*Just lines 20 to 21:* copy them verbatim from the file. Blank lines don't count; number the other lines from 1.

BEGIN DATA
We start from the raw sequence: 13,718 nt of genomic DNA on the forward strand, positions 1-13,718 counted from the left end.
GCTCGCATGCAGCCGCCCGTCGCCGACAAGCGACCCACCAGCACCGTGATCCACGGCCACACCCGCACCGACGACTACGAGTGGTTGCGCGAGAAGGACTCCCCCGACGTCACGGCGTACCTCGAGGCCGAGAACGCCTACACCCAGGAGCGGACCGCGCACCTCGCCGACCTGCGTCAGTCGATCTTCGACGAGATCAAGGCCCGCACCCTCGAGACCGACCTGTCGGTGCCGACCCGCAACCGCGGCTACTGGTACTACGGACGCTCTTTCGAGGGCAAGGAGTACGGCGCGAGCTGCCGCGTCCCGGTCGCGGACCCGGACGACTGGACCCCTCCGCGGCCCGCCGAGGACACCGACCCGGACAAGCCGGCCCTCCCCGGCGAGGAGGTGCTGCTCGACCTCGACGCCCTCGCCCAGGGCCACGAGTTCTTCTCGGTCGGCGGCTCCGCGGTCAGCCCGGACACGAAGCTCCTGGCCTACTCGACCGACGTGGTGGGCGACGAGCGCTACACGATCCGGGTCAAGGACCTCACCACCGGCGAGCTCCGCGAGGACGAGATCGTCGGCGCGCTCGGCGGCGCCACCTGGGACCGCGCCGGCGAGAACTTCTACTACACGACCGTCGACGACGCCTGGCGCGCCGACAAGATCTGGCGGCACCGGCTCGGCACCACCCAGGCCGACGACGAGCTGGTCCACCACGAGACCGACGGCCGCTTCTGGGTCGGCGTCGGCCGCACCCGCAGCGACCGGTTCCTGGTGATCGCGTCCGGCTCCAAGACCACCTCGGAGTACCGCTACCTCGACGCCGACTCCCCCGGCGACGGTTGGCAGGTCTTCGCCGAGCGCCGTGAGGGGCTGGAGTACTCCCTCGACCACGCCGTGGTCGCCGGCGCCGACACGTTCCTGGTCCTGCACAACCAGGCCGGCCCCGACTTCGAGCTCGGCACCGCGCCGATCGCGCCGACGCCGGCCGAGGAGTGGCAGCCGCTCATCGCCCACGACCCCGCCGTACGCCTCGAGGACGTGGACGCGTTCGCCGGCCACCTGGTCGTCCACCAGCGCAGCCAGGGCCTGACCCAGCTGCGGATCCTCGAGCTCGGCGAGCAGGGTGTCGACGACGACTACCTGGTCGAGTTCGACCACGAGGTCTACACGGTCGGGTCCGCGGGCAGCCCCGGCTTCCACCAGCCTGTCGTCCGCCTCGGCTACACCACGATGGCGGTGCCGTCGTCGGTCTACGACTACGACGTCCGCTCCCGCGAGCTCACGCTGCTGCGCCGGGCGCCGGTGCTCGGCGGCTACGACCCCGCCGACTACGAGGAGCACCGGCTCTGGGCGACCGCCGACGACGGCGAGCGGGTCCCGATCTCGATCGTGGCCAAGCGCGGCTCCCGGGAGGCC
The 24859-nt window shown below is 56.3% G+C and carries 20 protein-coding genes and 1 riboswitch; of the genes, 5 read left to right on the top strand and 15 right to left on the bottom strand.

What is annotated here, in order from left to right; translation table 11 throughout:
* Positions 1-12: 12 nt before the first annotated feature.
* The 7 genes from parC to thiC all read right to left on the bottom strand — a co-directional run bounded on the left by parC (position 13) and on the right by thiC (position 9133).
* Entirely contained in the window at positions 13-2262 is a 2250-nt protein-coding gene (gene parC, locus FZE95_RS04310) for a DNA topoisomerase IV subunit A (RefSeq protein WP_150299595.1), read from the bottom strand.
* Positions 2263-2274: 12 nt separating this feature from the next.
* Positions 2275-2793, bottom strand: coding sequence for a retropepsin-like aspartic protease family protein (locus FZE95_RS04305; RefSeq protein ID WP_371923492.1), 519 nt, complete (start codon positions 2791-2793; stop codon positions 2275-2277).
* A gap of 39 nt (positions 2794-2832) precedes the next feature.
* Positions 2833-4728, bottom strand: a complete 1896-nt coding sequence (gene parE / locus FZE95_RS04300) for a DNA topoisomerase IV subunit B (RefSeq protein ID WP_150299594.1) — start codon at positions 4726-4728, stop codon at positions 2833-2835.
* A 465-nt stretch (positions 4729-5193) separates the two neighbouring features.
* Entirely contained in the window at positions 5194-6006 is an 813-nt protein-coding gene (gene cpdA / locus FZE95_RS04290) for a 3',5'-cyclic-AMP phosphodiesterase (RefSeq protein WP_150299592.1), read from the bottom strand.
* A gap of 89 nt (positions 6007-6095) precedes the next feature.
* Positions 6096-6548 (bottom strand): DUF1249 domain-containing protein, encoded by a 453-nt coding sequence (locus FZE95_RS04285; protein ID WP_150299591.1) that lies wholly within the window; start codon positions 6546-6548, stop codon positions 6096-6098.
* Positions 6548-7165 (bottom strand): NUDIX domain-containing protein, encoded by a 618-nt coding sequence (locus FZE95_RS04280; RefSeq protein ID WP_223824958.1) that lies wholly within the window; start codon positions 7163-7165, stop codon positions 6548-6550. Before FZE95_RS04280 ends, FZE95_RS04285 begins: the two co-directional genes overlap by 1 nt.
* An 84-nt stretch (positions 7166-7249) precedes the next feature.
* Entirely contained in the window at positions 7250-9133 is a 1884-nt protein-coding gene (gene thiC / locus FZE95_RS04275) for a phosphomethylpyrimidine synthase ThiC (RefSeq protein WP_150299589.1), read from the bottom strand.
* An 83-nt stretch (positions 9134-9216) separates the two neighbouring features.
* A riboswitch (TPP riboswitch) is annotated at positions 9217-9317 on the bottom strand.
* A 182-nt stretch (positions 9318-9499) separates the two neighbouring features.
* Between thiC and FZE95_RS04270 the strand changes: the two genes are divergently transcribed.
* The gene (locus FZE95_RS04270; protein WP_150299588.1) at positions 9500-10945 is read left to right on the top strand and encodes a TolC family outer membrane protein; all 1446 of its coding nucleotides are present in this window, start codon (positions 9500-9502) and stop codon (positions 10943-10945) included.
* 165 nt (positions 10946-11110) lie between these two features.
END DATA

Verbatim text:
* A riboswitch (TPP riboswitch) is annotated at positions 9217-9317 on the bottom strand.
* A 182-nt stretch (positions 9318-9499) separates the two neighbouring features.